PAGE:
But the population of this country, the great and growing population, though a very important consideration, will lose much of its weight if not combined with other circumstances. The commerce of your Colonies is out of all proportion beyond the numbers of the people. This ground of their commerce indeed has been trod some days ago, and with great ability, by a distinguished person at your bar. This gentleman, after thirty-five years--it is so long since he first appeared at the same place to plead for the commerce of Great Britain--has come again before you to plead the same cause, without any other effect of time, than that to the fire of imagination and extent of erudition which even then marked him as one of the first literary characters of his age, he has added a consummate knowledge in the commercial interest of his country, formed by a long course of enlightened and discriminating experience.

Sir, I should be inexcusable in coming after such a person with any detail, if a great part of the members who now fill the House had not the misfortune to be absent when he appeared at your bar. Besides, Sir, I propose to take the matter at periods of time somewhat different from his. There is, if I mistake not, a point of view from whence, if you will look at the subject, it is impossible that it should not make an impression upon you.

I have in my hand two accounts; one a comparative state of the export trade of England to its Colonies, as it stood in the year 1704, and as it stood in the year 1772; the other a state of the export trade of this country to its Colonies alone, as it stood in 1772, compared with the whole trade of England to all parts of the world (the Colonies included) in the year 1704. They are from good vouchers; the latter period from the accounts on your table, the earlier from an original manuscript of Davenant, who first established the Inspector-General's office, which has been ever since his time so abundant a source of Parliamentary information.

The export trade to the Colonies consists of three great branches: the African-- which, terminating almost wholly in the Colonies, must be put to the account of their commerce,--the West Indian, and the North American. All these are so interwoven that the attempt to separate them would tear to pieces the contexture of the whole; and, if not entirely destroy, would very much depreciate the value of all the parts. I therefore consider these three denominations to be, what in effect they are, one trade. [Footnote: 15]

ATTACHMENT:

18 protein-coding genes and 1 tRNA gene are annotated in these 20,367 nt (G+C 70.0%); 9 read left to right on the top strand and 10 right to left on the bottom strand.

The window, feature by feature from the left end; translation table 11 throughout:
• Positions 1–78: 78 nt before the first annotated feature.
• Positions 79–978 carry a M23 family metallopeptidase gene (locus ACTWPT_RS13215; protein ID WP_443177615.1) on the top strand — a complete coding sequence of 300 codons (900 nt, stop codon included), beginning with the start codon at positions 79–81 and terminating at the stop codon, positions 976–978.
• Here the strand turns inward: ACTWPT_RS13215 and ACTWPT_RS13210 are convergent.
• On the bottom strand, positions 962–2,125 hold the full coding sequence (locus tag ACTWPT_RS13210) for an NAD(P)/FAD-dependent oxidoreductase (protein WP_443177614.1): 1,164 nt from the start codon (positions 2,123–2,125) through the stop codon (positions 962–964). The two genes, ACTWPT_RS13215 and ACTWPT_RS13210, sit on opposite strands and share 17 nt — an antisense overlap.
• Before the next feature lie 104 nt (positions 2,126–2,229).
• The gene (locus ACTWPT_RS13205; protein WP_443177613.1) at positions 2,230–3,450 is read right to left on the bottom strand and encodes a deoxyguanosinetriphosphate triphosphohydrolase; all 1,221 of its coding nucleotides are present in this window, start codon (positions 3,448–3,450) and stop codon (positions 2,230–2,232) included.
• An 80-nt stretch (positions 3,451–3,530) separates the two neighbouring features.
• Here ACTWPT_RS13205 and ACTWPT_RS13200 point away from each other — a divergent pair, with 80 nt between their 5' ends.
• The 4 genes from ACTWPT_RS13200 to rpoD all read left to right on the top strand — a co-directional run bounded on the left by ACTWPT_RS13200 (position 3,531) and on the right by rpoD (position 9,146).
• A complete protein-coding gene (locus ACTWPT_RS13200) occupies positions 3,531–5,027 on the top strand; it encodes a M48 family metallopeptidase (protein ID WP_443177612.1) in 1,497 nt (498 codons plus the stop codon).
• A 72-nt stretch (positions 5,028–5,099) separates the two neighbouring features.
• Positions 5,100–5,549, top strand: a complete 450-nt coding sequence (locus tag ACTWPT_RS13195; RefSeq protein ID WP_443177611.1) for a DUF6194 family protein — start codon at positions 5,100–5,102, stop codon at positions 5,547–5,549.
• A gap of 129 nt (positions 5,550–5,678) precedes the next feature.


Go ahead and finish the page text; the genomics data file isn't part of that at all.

The trade to the Colonies, taken on the export side, at the beginning of this century, that is, in the year 1704, stood thus:--

Exports to North America and the West Indies. L483,265 To Africa. .................................. 86,665 -------- L569,930

In the year 1772, which I take as a middle year between the highest and lowest of those lately laid on your table, the account was as follows:--

To North America and the West Indies ...... L4,791,734 To Africa. ................................ 866,398 To which, if you add the export trade from Scotland, which had in 1704 no existence .. 364,000 ---------- L6,022,132

From five hundred and odd thousand, it has grown to six millions. It has increased no less than twelve-fold. This is the state of the Colony trade as compared with itself at these two periods within this century;--and this is matter for meditation. But this is not all. Examine my second account. See how the export trade to the Colonies alone in 1772 stood in the other point of view; that is, as compared to the whole trade of England in 1704:--

The whole export trade of England, including that to the Colonies, in 1704. ................ L6,509,000 Export to the Colonies alone, in 1772 ......... 6,024,000 ---------- Difference, L485,000

The trade with America alone is now within less than L500,000 of being equal to what this great commercial nation, England, carried on at the beginning of this century with the whole world! If I had taken the largest year of those on your table, it would rather have exceeded. But, it will be said, is not this American trade an unnatural protuberance, that has drawn the juices from the rest of the body? The reverse. It is the very food that has nourished every other part into its present magnitude. Our general trade has been greatly augmented, and augmented more or less in almost every part to which it ever extended; but with this material difference, that of the six millions which in the beginning of the century constituted the whole mass of our export commerce, the Colony trade was but one-twelfth part, it is now (as a part of sixteen millions) considerably

Burke's Speech on Conciliation with America - 5/16